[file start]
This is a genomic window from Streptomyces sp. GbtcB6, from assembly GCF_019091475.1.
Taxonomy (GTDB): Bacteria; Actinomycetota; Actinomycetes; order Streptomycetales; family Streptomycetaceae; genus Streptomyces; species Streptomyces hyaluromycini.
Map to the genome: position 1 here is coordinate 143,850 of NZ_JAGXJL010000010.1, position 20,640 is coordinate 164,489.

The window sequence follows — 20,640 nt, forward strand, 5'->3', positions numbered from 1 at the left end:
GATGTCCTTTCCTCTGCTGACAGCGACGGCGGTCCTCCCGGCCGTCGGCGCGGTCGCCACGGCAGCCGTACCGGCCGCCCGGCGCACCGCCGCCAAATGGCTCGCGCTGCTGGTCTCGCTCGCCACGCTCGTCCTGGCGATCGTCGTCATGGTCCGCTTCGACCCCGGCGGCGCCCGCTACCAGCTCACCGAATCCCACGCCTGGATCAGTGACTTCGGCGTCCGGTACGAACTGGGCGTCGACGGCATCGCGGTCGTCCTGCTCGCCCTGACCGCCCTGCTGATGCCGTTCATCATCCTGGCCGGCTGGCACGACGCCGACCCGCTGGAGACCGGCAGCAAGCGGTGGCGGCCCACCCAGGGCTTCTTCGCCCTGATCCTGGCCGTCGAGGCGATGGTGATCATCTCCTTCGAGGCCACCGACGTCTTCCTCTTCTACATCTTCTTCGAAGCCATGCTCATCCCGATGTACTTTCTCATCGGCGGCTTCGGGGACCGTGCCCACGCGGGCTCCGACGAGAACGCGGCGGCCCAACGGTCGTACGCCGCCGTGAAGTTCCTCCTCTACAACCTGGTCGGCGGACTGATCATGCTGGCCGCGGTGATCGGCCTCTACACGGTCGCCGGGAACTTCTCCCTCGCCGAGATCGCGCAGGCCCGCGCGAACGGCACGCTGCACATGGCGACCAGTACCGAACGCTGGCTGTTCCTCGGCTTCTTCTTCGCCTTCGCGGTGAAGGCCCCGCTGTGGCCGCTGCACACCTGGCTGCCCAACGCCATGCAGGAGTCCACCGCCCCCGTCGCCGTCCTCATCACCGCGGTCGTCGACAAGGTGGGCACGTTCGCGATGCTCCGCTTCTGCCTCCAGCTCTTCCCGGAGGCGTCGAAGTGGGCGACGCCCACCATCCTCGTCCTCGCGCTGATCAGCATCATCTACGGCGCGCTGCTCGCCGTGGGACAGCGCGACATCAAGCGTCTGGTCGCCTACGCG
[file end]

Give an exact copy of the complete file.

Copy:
This is a genomic window from Streptomyces sp. GbtcB6, from assembly GCF_019091475.1.
Taxonomy (GTDB): Bacteria; Actinomycetota; Actinomycetes; order Streptomycetales; family Streptomycetaceae; genus Streptomyces; species Streptomyces hyaluromycini.
Map to the genome: position 1 here is coordinate 143,850 of NZ_JAGXJL010000010.1, position 20,640 is coordinate 164,489.

The window sequence follows — 20,640 nt, forward strand, 5'->3', positions numbered from 1 at the left end:
GATGTCCTTTCCTCTGCTGACAGCGACGGCGGTCCTCCCGGCCGTCGGCGCGGTCGCCACGGCAGCCGTACCGGCCGCCCGGCGCACCGCCGCCAAATGGCTCGCGCTGCTGGTCTCGCTCGCCACGCTCGTCCTGGCGATCGTCGTCATGGTCCGCTTCGACCCCGGCGGCGCCCGCTACCAGCTCACCGAATCCCACGCCTGGATCAGTGACTTCGGCGTCCGGTACGAACTGGGCGTCGACGGCATCGCGGTCGTCCTGCTCGCCCTGACCGCCCTGCTGATGCCGTTCATCATCCTGGCCGGCTGGCACGACGCCGACCCGCTGGAGACCGGCAGCAAGCGGTGGCGGCCCACCCAGGGCTTCTTCGCCCTGATCCTGGCCGTCGAGGCGATGGTGATCATCTCCTTCGAGGCCACCGACGTCTTCCTCTTCTACATCTTCTTCGAAGCCATGCTCATCCCGATGTACTTTCTCATCGGCGGCTTCGGGGACCGTGCCCACGCGGGCTCCGACGAGAACGCGGCGGCCCAACGGTCGTACGCCGCCGTGAAGTTCCTCCTCTACAACCTGGTCGGCGGACTGATCATGCTGGCCGCGGTGATCGGCCTCTACACGGTCGCCGGGAACTTCTCCCTCGCCGAGATCGCGCAGGCCCGCGCGAACGGCACGCTGCACATGGCGACCAGTACCGAACGCTGGCTGTTCCTCGGCTTCTTCTTCGCCTTCGCGGTGAAGGCCCCGCTGTGGCCGCTGCACACCTGGCTGCCCAACGCCATGCAGGAGTCCACCGCCCCCGTCGCCGTCCTCATCACCGCGGTCGTCGACAAGGTGGGCACGTTCGCGATGCTCCGCTTCTGCCTCCAGCTCTTCCCGGAGGCGTCGAAGTGGGCGACGCCCACCATCCTCGTCCTCGCGCTGATCAGCATCATCTACGGCGCGCTGCTCGCCGTGGGACAGCGCGACATCAAGCGTCTGGTCGCCTACGCG